Fans' View

Fans’ view: Take me to the river (if maybe 10 miles more north)

Photo courtesy of Philadelphia Union

A few weeks ago I was on the PATH train back from Newark, graciously seated after touring the city with my soon-to-be-Ironbound-resident brother, my thoughts wholly serene with the lingering scent of barbeque. We were on our way back to Jersey City with some usual stops, Harrison followed by Journal Square and finally to Grove Street. As the train crawled into the first stop in Harrison, we were struck by a platform stuffed with unfortunate sky blue jerseys mixed in with a sea of red. The New York derby had just ended, the home team winning 4-0 — a fact I looked up on my phone just to gauge the mood of all the fans stuffing the train. The blues were in better spirits than expected, the reds probably not wanting to brag as much as they should (it was 2-0 within five minutes from kickoff).

It was shortly after I couldn’t move my legs that I was struck with a deep and probably petty insecurity: “Damn, I wish we had this.” I dreamt of jumping on the El over by 46th Street station with my friend Brandon, riding the El over to the Girard Street stop, walking over to Frankford Avenue and crossing Delaware to an 18,500 seater stadium right on the Delaware River, joined by a crowd of other fans, maybe some I meet on the El and make temporary friends with. A stadium packed to the top rows, filled with travelers from around the city and those from within the city who, in the real word, have a hard time getting to Chester.

In the real world, this plot of land is now the Sugarhouse Casino, which was built despite great protest from the residents of Fishtown. I could only imagine how more difficult it would have been to a build a soccer stadium there. Plus, without the investment or ownership of Comcast, building a stadium near South Broad would have been impossible.

Now, I know that historically, the formation of a-Philly area MLS team was first proposed in Trenton, NJ, and later in Glassboro, NJ, and that what is now Talen Energy Stadium was constructed in part with taxpayer money from both Delaware County and the commonwealth of Pennsylvania, but I think the major tactical error of this franchise was not doing everything possible to build a stadium in the city. This might be an unfair or harsh criticism of the ownership and investors. I certainly do not know what roadblocks they ran into assessing a site within Philadelphia, but I also think there may have been an underestimation of what an urban location would do for the fans of the city.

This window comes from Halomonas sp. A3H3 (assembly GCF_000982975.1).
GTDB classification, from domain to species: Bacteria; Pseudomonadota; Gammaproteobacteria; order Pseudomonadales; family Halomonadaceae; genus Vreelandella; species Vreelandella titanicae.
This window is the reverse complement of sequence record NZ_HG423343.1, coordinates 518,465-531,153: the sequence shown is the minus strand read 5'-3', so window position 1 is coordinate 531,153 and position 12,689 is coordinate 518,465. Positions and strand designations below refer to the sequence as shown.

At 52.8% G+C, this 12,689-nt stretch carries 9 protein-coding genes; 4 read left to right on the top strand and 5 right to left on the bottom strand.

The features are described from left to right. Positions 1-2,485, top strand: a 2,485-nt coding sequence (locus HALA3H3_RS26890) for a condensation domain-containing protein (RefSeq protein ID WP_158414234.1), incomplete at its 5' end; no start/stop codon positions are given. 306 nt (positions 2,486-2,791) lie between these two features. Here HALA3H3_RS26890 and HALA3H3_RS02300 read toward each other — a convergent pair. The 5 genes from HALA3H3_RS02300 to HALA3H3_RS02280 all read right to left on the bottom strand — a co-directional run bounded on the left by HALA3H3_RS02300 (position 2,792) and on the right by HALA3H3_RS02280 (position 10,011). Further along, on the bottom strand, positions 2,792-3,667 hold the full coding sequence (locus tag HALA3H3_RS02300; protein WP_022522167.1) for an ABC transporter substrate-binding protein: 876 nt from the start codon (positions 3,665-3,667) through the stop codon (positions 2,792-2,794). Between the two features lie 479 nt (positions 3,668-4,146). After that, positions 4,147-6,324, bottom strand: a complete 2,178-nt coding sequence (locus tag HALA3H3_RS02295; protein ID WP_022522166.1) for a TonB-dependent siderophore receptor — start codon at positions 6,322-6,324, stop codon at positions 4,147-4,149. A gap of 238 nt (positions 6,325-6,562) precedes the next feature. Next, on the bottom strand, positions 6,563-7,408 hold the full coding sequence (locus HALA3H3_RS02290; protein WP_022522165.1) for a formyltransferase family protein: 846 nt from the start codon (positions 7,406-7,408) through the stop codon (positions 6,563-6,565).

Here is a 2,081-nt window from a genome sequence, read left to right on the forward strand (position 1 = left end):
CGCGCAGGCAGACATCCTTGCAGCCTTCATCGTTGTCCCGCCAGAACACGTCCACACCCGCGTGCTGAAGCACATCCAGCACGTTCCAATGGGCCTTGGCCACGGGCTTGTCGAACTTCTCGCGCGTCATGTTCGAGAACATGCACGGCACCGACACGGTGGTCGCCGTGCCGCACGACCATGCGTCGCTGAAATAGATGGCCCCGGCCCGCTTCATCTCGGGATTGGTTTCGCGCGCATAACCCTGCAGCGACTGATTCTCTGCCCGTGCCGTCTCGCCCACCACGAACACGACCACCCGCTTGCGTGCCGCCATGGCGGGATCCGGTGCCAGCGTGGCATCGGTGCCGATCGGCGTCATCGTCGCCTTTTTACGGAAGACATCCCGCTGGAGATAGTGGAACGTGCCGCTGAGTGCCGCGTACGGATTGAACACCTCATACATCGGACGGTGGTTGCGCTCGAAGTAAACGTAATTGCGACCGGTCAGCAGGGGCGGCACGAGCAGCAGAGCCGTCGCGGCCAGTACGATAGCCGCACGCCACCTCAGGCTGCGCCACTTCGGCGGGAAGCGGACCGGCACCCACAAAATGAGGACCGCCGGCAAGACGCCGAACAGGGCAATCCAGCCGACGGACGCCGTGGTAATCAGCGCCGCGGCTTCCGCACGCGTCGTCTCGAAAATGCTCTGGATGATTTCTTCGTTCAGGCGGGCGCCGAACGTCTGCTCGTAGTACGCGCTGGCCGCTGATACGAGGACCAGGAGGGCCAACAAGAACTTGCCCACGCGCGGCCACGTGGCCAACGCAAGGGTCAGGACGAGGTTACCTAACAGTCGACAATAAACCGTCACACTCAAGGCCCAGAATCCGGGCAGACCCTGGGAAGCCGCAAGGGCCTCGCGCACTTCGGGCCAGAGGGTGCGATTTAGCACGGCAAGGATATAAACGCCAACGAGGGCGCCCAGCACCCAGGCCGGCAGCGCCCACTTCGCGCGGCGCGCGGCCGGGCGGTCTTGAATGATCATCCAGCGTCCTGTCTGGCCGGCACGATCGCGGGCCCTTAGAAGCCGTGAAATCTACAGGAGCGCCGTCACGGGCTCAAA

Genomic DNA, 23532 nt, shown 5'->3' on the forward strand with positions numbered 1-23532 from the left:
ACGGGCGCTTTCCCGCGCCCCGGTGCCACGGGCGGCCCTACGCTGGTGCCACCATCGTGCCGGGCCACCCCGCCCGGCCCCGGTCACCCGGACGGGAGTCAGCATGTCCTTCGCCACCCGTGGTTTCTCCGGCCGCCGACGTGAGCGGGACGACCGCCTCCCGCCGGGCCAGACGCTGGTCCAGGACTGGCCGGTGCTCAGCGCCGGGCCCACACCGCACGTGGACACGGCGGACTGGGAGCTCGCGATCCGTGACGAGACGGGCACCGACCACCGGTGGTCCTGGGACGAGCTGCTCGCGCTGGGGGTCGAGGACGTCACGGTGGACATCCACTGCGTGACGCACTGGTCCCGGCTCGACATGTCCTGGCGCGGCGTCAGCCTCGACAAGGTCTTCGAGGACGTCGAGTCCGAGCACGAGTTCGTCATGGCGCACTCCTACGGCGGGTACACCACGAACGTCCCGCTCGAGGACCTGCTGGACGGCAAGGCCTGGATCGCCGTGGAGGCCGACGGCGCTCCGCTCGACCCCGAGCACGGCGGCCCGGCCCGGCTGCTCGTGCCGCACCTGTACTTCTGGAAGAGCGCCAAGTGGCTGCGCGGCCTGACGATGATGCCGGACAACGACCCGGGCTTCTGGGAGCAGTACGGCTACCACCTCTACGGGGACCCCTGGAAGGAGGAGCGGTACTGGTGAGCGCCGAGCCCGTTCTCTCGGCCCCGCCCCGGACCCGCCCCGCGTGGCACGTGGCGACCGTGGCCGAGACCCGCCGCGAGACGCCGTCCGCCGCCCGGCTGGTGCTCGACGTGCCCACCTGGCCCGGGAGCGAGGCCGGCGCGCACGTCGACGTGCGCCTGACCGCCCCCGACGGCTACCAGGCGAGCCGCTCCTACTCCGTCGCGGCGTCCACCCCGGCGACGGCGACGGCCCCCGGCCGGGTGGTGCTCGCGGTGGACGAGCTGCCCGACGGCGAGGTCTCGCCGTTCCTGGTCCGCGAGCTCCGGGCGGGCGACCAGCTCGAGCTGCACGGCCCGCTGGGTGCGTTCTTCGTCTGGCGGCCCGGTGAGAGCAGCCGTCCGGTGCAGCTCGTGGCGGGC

According to attendance figures from the MLS website, the Philadelphia union were 19th in total home attendance during the 2017 season. Average attendance last season was 16,812. Now, some context: the Union have the smallest stadium capacity in the Eastern Conference at 18,500, and if every team in the East sold out all 17 home games, we would always have the smallest attendance. Still, the Union only outdid Columbus Crew for attendance in the East. Some further context: these statistics do not differentiate paid attendance from physical attendance at the games. As you may see from being at Talen or from television, there are definitely not 16,812 people at most Union home games, there are scores of empty rows dotted with clusters of friends and family, with plenty space to stretch and lean on empty seats.

I can only daydream of a packed, urban stadium with crowded pubs outside the ground, but I would also be imagining an almost completely different team from what we have now. The Union would have needed investors and owners with deeper pockets to get a stadium built in Philadelphia, which would also mean a greater investment in talent on the field, with perhaps more than 2 playoff appearances and maybe we would have won one of those Open Cup finals. We could have had a passionate fan base outside of paying Sons of Ben members, an urban fan base riding the El or Broad Street Line to and from a rowdy home fortress.